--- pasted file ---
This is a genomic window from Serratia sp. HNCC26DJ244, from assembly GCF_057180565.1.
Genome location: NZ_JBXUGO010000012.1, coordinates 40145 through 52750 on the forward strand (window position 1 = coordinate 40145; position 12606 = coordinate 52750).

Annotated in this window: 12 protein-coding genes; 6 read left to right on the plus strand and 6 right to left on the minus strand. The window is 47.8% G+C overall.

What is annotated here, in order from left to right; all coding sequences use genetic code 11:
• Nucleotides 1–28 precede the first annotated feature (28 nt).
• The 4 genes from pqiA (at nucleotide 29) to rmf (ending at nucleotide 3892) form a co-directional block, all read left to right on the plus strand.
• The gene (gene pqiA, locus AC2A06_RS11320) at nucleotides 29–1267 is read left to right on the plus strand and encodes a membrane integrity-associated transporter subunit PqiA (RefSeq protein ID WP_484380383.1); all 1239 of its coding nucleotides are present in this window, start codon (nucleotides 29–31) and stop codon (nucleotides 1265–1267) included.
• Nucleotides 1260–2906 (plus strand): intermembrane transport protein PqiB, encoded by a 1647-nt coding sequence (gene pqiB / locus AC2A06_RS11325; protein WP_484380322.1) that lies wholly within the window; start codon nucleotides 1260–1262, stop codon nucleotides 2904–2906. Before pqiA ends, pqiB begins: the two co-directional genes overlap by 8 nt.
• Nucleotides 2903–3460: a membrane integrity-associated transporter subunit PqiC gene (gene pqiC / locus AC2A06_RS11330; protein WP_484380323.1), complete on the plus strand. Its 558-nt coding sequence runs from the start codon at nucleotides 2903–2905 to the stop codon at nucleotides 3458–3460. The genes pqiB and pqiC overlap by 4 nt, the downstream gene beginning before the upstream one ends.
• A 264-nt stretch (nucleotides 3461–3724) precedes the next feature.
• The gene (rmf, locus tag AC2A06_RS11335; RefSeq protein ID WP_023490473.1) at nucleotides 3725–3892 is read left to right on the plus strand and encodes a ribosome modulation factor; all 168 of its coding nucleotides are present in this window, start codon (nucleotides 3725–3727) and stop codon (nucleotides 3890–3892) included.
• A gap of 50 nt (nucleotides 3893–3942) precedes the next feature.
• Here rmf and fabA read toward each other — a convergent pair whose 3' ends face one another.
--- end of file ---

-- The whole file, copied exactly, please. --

This is a genomic window from Serratia sp. HNCC26DJ244, from assembly GCF_057180565.1.
Genome location: NZ_JBXUGO010000012.1, coordinates 40145 through 52750 on the forward strand (window position 1 = coordinate 40145; position 12606 = coordinate 52750).

Annotated in this window: 12 protein-coding genes; 6 read left to right on the plus strand and 6 right to left on the minus strand. The window is 47.8% G+C overall.

What is annotated here, in order from left to right; all coding sequences use genetic code 11:
• Nucleotides 1–28 precede the first annotated feature (28 nt).
• The 4 genes from pqiA (at nucleotide 29) to rmf (ending at nucleotide 3892) form a co-directional block, all read left to right on the plus strand.
• The gene (gene pqiA, locus AC2A06_RS11320) at nucleotides 29–1267 is read left to right on the plus strand and encodes a membrane integrity-associated transporter subunit PqiA (RefSeq protein ID WP_484380383.1); all 1239 of its coding nucleotides are present in this window, start codon (nucleotides 29–31) and stop codon (nucleotides 1265–1267) included.
• Nucleotides 1260–2906 (plus strand): intermembrane transport protein PqiB, encoded by a 1647-nt coding sequence (gene pqiB / locus AC2A06_RS11325; protein WP_484380322.1) that lies wholly within the window; start codon nucleotides 1260–1262, stop codon nucleotides 2904–2906. Before pqiA ends, pqiB begins: the two co-directional genes overlap by 8 nt.
• Nucleotides 2903–3460: a membrane integrity-associated transporter subunit PqiC gene (gene pqiC / locus AC2A06_RS11330; protein WP_484380323.1), complete on the plus strand. Its 558-nt coding sequence runs from the start codon at nucleotides 2903–2905 to the stop codon at nucleotides 3458–3460. The genes pqiB and pqiC overlap by 4 nt, the downstream gene beginning before the upstream one ends.
• A 264-nt stretch (nucleotides 3461–3724) precedes the next feature.
• The gene (rmf, locus tag AC2A06_RS11335; RefSeq protein ID WP_023490473.1) at nucleotides 3725–3892 is read left to right on the plus strand and encodes a ribosome modulation factor; all 168 of its coding nucleotides are present in this window, start codon (nucleotides 3725–3727) and stop codon (nucleotides 3890–3892) included.
• A gap of 50 nt (nucleotides 3893–3942) precedes the next feature.
• Here rmf and fabA read toward each other — a convergent pair whose 3' ends face one another.